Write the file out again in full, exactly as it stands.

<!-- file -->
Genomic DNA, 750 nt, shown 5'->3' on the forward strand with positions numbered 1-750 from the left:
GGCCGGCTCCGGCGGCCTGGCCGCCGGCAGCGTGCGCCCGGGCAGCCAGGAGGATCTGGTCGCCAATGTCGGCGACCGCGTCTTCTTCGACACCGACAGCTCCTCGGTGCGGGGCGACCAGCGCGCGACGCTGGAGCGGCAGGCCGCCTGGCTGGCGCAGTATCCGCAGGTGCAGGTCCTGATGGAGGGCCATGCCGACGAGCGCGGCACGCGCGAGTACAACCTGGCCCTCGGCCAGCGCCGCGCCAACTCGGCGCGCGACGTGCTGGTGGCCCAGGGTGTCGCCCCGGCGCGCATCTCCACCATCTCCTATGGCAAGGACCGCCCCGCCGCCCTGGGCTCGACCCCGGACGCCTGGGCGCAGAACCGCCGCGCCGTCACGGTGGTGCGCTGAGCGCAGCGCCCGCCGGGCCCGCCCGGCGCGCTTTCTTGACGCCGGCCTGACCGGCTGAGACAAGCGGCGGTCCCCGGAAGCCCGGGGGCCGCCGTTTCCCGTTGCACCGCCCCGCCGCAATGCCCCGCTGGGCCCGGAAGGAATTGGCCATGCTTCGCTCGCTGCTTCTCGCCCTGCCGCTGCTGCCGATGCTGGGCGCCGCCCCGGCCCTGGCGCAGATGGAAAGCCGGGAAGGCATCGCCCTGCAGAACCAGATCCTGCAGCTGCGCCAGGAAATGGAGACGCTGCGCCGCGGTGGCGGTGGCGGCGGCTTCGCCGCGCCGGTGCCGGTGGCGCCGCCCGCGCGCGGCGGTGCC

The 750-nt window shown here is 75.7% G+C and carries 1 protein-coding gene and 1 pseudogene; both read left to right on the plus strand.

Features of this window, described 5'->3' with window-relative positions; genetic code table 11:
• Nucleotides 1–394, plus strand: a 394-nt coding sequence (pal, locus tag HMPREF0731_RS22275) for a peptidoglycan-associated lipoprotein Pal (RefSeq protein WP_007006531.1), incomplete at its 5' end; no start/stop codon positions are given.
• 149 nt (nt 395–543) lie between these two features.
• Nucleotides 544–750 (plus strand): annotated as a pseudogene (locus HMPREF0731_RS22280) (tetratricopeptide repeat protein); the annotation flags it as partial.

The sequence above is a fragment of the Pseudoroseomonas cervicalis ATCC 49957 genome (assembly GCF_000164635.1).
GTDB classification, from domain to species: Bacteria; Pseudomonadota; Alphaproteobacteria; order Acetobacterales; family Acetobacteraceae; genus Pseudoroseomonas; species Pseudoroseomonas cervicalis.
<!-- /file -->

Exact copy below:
Genomic DNA, 750 nt, shown 5'->3' on the forward strand with positions numbered 1-750 from the left:
GGCCGGCTCCGGCGGCCTGGCCGCCGGCAGCGTGCGCCCGGGCAGCCAGGAGGATCTGGTCGCCAATGTCGGCGACCGCGTCTTCTTCGACACCGACAGCTCCTCGGTGCGGGGCGACCAGCGCGCGACGCTGGAGCGGCAGGCCGCCTGGCTGGCGCAGTATCCGCAGGTGCAGGTCCTGATGGAGGGCCATGCCGACGAGCGCGGCACGCGCGAGTACAACCTGGCCCTCGGCCAGCGCCGCGCCAACTCGGCGCGCGACGTGCTGGTGGCCCAGGGTGTCGCCCCGGCGCGCATCTCCACCATCTCCTATGGCAAGGACCGCCCCGCCGCCCTGGGCTCGACCCCGGACGCCTGGGCGCAGAACCGCCGCGCCGTCACGGTGGTGCGCTGAGCGCAGCGCCCGCCGGGCCCGCCCGGCGCGCTTTCTTGACGCCGGCCTGACCGGCTGAGACAAGCGGCGGTCCCCGGAAGCCCGGGGGCCGCCGTTTCCCGTTGCACCGCCCCGCCGCAATGCCCCGCTGGGCCCGGAAGGAATTGGCCATGCTTCGCTCGCTGCTTCTCGCCCTGCCGCTGCTGCCGATGCTGGGCGCCGCCCCGGCCCTGGCGCAGATGGAAAGCCGGGAAGGCATCGCCCTGCAGAACCAGATCCTGCAGCTGCGCCAGGAAATGGAGACGCTGCGCCGCGGTGGCGGTGGCGGCGGCTTCGCCGCGCCGGTGCCGGTGGCGCCGCCCGCGCGCGGCGGTGCC

The 750-nt window shown here is 75.7% G+C and carries 1 protein-coding gene and 1 pseudogene; both read left to right on the plus strand.

Features of this window, described 5'->3' with window-relative positions; genetic code table 11:
• Nucleotides 1–394, plus strand: a 394-nt coding sequence (pal, locus tag HMPREF0731_RS22275) for a peptidoglycan-associated lipoprotein Pal (RefSeq protein WP_007006531.1), incomplete at its 5' end; no start/stop codon positions are given.
• 149 nt (nt 395–543) lie between these two features.
• Nucleotides 544–750 (plus strand): annotated as a pseudogene (locus HMPREF0731_RS22280) (tetratricopeptide repeat protein); the annotation flags it as partial.

The sequence above is a fragment of the Pseudoroseomonas cervicalis ATCC 49957 genome (assembly GCF_000164635.1).
GTDB classification, from domain to species: Bacteria; Pseudomonadota; Alphaproteobacteria; order Acetobacterales; family Acetobacteraceae; genus Pseudoroseomonas; species Pseudoroseomonas cervicalis.